Gang activity shouldn’t come as surprise

Some students may have been surprised to find an article in this week’s issue of The Signal reporting claims of a significant gang presence on our campus. The alarming reality is this fact should not have come as a shock.

Some of you might remember reading about Kareem Singleton in The Signal last year. You’ve probably seen him on campus. He worked as a grill cook in the Rathskeller until 2005. In May of that year, he pleaded guilty to reckless manslaughter, conspiracy and hindering of a prosecution, according to Casey DiBlasio of the Mercer County prosecutor’s office.

It was also discovered that Singleton was a member of the Bounty Hunter Bloods, a Trenton-area set of the infamous Bloods street gang. The Signal reported this last February. Why so late? Because nobody our reporters talked to had any idea who Singleton was when we asked.

We sometimes forget how close we live to Trenton, the largest hotbed for gang activity in New Jersey this side of Camden. The topic of Singleton only rose again because last January, according to various Associated Press stories and The Trentonian, Bloods members were arrested in connection with a home invasion and vicious assault on a Vietnam War veteran, as well as the rape of his girlfriend. This happened on Browning Avenue, a street located perilously close to our campus’ Green Lane entrance.

Many students living off campus have lived on Browning Avenue, some only a few doors down from the house where the break-in occured.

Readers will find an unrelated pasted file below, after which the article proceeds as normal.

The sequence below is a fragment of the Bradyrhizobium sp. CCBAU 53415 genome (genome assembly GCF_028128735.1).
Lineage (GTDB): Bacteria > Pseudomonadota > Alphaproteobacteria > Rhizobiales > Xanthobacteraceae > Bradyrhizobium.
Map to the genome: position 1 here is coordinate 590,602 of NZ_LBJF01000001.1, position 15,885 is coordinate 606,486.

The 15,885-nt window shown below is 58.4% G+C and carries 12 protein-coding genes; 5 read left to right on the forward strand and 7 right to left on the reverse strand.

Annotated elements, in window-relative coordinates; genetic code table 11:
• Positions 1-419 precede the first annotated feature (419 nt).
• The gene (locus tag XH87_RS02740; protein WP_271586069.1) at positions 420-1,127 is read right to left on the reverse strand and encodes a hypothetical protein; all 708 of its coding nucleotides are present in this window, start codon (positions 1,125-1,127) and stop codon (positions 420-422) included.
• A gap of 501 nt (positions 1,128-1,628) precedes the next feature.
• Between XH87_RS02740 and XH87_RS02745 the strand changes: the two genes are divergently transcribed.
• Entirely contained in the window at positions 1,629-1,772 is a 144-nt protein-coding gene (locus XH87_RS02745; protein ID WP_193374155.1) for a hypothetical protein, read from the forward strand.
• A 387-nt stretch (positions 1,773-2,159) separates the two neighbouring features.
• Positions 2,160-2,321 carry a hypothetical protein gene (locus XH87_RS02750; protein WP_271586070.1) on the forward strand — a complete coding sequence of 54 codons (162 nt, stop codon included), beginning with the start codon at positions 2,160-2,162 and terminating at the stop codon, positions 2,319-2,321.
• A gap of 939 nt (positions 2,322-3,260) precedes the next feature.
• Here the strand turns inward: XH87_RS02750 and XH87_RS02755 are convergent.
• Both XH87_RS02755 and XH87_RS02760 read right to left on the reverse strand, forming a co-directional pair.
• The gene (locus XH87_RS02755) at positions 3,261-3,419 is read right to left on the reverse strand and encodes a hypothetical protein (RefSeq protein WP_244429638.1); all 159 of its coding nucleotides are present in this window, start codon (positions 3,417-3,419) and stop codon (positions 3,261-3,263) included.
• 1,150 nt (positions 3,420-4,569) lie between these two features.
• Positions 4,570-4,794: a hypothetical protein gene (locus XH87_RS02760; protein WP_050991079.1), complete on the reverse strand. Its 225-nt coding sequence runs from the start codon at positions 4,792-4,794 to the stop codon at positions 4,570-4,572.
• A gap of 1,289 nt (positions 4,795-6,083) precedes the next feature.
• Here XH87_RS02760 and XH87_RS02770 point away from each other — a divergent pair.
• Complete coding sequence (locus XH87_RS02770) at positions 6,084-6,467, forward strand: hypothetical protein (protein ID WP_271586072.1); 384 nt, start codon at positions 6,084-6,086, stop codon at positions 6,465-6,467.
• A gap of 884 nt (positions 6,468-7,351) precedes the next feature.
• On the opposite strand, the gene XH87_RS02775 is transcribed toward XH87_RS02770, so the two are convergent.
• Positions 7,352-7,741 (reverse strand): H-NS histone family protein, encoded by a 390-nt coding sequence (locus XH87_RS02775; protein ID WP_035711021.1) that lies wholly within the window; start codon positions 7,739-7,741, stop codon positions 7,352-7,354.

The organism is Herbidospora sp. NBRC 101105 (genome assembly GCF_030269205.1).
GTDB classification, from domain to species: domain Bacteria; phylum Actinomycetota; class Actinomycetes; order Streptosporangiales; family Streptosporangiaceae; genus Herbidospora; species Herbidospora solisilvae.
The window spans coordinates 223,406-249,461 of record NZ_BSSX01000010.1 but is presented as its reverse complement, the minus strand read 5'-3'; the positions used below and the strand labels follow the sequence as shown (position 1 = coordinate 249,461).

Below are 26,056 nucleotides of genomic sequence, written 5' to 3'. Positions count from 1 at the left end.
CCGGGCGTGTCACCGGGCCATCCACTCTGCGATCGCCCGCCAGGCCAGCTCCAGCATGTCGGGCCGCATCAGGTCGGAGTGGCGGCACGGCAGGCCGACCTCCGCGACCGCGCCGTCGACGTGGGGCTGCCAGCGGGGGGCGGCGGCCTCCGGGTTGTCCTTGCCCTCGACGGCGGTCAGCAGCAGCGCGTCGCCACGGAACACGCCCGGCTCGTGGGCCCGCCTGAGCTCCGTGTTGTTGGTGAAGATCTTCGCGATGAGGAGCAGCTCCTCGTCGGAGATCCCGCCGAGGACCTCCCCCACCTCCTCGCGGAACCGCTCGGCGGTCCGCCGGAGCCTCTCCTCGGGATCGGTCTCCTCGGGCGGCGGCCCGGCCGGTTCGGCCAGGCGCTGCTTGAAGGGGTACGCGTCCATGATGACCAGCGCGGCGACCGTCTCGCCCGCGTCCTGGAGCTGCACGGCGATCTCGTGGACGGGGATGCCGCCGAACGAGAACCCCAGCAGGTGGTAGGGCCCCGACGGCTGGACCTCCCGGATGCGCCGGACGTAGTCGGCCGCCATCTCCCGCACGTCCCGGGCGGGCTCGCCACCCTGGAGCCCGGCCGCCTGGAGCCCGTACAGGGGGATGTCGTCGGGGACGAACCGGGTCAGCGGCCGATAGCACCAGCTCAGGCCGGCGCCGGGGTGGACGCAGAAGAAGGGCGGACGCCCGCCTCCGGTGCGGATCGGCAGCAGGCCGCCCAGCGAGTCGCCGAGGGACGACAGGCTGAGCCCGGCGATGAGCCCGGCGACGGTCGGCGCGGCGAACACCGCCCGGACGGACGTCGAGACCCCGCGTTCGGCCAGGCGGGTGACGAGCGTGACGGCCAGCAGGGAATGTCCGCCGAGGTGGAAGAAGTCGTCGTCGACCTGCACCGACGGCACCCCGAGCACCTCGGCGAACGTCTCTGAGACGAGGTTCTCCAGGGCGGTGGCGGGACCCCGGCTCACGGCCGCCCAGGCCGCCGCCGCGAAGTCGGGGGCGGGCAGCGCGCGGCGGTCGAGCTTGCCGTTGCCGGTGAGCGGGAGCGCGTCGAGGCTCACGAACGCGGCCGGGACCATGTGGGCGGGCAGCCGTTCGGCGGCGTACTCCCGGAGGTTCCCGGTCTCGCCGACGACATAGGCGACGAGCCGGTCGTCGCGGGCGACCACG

The truth is, the possibility of gang members residing on this campus isn’t surprising. It’s actually anything but. In an interview with The Signal last semester, Sgt. John Stemler, head of the Ewing detective bureau, explained that gang activity on college campuses has become more prevalent in the past few years, and it isn’t exclusive to the College.

“Of course there could be gang members on your campus. You’ve got bangers in the military now,” Stemler said. “Their enterprise is drugs, and if they’ve got guys in schools with business degrees that can help further their enterprise, it only helps them. It wouldn’t surprise me at all to see if the student body had some gang affiliation.”

Gangs aren’t just the stuff of mainstream hip-hop and crime movies. They are real and close by. Trenton is home to sets of the Bloods, Crips, Latin Kings, Nietas and MS-13. A wrong turn up Olden Avenue could land you in Trenton. It’s closer than we think, or more importantly, closer than we want to think.

The Signal, The Ewing Observer and even The New York Times have written articles on this topic in the past year, but many in the campus community remain ignorant of the situation. Maybe our unwanted run-in with Michael Larkin should serve less as a surprise and more as a wake-up call.

The shooting was a hoax last Sunday. The very real proximity of gang members to the College is not. Let this serve as a warning to all of us.